Comedian Sir Lenny Henry CBE is urging men to take their prostate health seriously and “overcome the embarrassment” of being tested, revealing it is no laughing matter.
The 62-year-old comic, actor, singer, writer and television presenter is supporting the work of the innovative #PlayDominoTalkProstate initiative launched by the Leicester-based Centre for BME Health.
In a short YouTube interview, Sir Lenny praises the campaign launched by Pamela Campbell-Morris, the Project Initiator and Community Champion at the Centre for BME Health, and urged men to look up the work of the project, which encourages men to talk about their health concerns.
Sir Lenny said: “The Centre for BME Health has done a brilliant job with the Play Domino Effect because it’s very tricky sometimes with African and African Caribbean men to get them talking about problems that are so intimate. They need something to get them there and I think dominoes, curry goat and rice are the perfect thing.”
The Dudley-born comedian, known for co-founding the Comic Relief charity fundraiser, revealed he has undergone four tests in recent years.
He added: “There are over 48,000 cases of prostate cancer announced every day. It’s a crazy statistic affecting one in eight men, one in four black men in particular, so it’s obviously something we need to be very attentive to.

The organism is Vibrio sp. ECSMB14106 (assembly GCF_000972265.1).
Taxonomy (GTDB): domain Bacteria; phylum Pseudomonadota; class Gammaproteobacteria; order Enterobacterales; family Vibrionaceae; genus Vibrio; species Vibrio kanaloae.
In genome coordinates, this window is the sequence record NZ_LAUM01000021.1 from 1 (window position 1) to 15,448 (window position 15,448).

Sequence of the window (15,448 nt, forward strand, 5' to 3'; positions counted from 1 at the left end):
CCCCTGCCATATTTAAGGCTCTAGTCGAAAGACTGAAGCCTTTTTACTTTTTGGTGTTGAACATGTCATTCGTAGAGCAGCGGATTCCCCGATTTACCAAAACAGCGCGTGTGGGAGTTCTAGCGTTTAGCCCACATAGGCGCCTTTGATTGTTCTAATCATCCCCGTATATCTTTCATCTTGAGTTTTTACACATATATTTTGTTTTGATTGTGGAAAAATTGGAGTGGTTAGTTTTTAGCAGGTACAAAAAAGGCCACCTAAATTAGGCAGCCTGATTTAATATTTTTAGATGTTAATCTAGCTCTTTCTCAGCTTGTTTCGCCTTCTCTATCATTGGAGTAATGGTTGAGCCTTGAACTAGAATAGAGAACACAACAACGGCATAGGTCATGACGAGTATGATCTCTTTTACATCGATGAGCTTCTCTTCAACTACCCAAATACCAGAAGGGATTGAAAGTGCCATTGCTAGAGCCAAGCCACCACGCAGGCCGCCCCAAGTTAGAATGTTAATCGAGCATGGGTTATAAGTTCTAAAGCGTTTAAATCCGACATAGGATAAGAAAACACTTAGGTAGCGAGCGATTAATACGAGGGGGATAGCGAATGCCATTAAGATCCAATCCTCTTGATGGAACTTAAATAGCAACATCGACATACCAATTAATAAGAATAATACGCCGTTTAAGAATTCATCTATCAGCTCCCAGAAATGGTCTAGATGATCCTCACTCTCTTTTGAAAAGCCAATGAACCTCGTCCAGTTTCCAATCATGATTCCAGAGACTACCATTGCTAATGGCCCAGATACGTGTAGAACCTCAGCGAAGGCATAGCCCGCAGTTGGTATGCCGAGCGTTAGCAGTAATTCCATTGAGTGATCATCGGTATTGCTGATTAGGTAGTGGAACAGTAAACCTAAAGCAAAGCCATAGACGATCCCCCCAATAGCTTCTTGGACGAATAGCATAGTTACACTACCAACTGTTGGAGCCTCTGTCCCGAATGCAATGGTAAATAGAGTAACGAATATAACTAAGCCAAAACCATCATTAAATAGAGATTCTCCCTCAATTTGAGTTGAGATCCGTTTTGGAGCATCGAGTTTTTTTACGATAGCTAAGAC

“We need to research the symptoms, look for them and go and get ourselves checked and not be scared. We’ve got to get over that finger up the batty thing!
“I’ve been tested three or four times in the last few years and at first it’s embarrassing but when you’re given the all clear it’s wonderful, and if you’re not then at least you know and can do something about it.
“There’s no point in living in ignorance. It’s really important to go and get tested so that things can be dealt with. There’s also genetics, you can pass it on to your family so you want to make sure you’ve been tested and that none of your family are at risk and you know that you’ll feel better if you’ve been tested. So I think no matter how embarrassing it is to be tested for it I think it will be a weight off your mind.
“Often you can operate in ignorance, but if you can overcome embarrassment then you won’t be ignorant anymore.”
Pamela Campbell-Morris said: “I hope that men from African and African Caribbean communities will listen to Sir Lenny’s serious message.
“The #PlayDominoTalkProstate campaign is all about raising awareness, and encouraging men, predominantly amongst those of African and African Caribbean communities, to support each other by talking about their concerns. Together we can all work together to shake off the embarrassment and give them the courage to go and get tested.”
Professor Kamlesh Khunti, who is the Director of NIHR ARC East Midlands and is also Professor of Primary Care Diabetes and Vascular Medicine at the University of Leicester, said: “It is vitally important that men put fear aside and follow Sir Lenny’s steps by getting themselves checked for this preventable disease.”
Prostate problems can cause urinary symptoms, such as needing to rush to the toilet or needing to go more often than normal, however urinary symptoms are usually caused by problems that aren’t cancer such as an enlarged prostate or a urine infection.